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DOL Extends Comment Period for Proposed Independent Contractor Rule
On Oct. 26, 2022, the U.S Department of Labor (DOL) announced it would extend the comment period for its proposed independent contractor rule after pressure from business groups and lawmakers regarding the original timeline. Originally, the DOL provided 45 days for public comment. Stakeholders will now have until Dec. 13, 2022, to comment.
Business groups requested more time to engage with organizations and solicit input on how the proposed rule would impact their operations. For example, the National Association of Home Builders criticized the department for severely underestimating the time employers would need to review the proposed rule and analyze the rule’s financial impact on their organizations.
The 184-page proposed rule addresses complex issues and will likely have far-reaching economic consequences for stakeholders. The extension will give stakeholders an opportunity to provide the DOL with a thorough analysis. In its announcement, the department stated that it “takes seriously its obligation to consider any ‘written data, views, or arguments’ submitted by commenters and looks forward to reviewing all feedback” received before the close of the comment period. Last year, the department lost a legal challenge to another proposed independent contractor rule for failing to provide enough time to seek public comment.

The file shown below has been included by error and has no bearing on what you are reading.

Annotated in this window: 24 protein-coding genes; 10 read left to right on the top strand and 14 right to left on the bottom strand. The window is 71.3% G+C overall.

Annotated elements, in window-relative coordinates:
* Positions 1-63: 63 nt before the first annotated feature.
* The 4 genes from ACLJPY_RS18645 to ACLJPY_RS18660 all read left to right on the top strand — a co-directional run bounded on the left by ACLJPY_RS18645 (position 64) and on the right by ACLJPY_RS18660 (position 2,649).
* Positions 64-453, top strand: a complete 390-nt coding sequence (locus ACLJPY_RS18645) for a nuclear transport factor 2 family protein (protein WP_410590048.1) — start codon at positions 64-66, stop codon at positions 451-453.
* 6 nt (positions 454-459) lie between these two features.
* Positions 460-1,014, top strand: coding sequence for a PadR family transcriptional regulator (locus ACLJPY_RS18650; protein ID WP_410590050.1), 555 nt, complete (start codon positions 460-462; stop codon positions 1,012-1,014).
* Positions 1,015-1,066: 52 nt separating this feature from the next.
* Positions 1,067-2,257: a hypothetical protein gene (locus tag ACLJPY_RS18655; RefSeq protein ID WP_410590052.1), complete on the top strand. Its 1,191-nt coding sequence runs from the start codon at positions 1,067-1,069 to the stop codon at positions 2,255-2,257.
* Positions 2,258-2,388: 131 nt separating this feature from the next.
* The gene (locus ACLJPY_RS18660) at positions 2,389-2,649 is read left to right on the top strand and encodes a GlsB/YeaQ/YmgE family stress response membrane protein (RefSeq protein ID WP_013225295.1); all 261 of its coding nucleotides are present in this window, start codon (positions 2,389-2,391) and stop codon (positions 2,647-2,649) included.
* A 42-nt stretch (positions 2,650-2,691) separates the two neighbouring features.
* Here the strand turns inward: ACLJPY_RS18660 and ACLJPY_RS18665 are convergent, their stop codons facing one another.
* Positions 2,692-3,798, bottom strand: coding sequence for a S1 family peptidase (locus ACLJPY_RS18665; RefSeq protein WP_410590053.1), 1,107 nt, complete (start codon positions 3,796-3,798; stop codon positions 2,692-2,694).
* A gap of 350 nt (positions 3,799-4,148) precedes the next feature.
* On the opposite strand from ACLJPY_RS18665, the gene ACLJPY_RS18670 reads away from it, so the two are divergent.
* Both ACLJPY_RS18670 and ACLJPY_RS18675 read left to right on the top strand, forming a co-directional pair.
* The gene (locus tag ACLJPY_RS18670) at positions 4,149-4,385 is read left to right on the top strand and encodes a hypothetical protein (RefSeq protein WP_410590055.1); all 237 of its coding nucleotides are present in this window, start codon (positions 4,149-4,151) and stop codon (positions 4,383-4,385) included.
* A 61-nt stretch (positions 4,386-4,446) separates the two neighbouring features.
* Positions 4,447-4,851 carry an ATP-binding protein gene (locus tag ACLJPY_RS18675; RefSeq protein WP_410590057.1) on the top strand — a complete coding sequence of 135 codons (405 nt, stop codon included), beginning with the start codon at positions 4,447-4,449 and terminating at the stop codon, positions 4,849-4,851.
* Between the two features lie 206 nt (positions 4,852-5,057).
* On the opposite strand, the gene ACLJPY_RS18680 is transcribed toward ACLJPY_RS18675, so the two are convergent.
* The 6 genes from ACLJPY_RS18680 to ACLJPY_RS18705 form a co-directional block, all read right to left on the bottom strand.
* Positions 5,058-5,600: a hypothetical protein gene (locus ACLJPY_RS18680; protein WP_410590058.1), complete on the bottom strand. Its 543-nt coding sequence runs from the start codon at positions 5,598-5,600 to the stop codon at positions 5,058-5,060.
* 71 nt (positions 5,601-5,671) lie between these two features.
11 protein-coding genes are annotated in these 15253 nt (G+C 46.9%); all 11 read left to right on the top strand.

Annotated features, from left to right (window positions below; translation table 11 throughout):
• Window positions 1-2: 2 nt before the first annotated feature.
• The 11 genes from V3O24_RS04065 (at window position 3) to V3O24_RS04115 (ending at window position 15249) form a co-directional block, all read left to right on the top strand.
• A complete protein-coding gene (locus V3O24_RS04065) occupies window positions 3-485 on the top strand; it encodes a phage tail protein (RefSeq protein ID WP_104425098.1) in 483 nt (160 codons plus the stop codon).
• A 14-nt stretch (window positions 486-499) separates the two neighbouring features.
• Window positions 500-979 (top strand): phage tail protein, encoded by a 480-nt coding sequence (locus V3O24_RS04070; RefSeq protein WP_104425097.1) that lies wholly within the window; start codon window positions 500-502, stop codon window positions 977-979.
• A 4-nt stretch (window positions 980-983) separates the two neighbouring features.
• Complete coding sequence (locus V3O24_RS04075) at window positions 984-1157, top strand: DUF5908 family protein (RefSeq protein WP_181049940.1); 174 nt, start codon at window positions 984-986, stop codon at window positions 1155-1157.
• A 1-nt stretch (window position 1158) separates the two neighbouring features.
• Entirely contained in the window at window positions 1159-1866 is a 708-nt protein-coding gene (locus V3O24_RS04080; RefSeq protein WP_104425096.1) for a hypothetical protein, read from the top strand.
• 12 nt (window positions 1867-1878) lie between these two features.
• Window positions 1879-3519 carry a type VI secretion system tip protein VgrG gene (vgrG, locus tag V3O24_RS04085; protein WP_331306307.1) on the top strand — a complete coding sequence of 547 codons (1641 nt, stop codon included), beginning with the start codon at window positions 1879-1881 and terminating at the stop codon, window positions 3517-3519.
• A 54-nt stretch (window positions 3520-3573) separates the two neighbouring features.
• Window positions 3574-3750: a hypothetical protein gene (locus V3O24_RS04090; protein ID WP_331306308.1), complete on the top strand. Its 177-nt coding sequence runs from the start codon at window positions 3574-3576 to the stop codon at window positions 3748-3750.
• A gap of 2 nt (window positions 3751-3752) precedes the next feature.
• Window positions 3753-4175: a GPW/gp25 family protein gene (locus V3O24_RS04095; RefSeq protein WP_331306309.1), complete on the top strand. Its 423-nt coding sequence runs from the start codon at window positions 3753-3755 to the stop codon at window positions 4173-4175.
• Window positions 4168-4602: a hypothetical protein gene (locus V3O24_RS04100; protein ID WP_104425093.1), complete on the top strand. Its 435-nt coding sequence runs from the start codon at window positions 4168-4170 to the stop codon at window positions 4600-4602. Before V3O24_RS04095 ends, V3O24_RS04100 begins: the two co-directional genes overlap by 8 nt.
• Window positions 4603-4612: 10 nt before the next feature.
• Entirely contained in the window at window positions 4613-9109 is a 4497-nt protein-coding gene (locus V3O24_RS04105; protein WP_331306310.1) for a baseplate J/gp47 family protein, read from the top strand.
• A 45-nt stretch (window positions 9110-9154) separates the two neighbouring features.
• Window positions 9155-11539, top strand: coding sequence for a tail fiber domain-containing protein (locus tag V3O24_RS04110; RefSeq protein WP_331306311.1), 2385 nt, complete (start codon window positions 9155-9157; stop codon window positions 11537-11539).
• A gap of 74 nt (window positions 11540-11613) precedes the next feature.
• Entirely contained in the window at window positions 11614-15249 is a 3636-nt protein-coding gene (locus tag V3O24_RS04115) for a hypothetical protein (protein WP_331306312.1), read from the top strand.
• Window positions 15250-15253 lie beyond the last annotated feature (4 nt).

The Proposed Independent Contractor Rule
The DOL’s proposed rule would implement a test the department will use to determine whether workers are employees or independent contractors under the Fair Labor Standards Act (FLSA). The proposed rule would return the test to a multifactor totality-of-the-circumstances analysis to answer the ultimate question of whether a worker is an employee. When determining a worker’s status, the proposed rule would weigh the test’s factors equally, and workers determined to be economically dependent on an employer would most likely be considered employees.
This rule change would likely increase the number of workers who would be considered employees under FLSA. Employees are entitled to certain benefits and protections that employers are not required to provide independent contractors, such as minimum wage, overtime, workers’ compensation and unemployment benefits. This may significantly impact gig companies and related service providers, which classify the majority of their workers as independent contractors.
The public has until Dec. 13, 2022, to comment on the DOL’s proposed rule. Subsequently, the department will review comments and determine whether to move forward with a final rule.
Even after the DOL completes the notice and comment period, it would likely be some time before this proposed rule becomes final, as the department’s rule is likely to be challenged—similar to the administration’s prior efforts. Employers are not obligated to change how they classify employees until the DOL’s proposed rule becomes final. However, employers who may be impacted will want to follow the DOL’s rule-making process closely.
Employers should stay tuned for updates from Swift Kennedy but otherwise operate as usual. We will keep you apprised of any notable changes.
The content of this News Brief is of general interest and is not intended to apply to specific circumstances. It should not be regarded as legal advice and not be relied upon as such. In relation to any particular problem which they may have, readers are advised to seek specific advice. © 2022 Zywave, Inc. All rights reserved.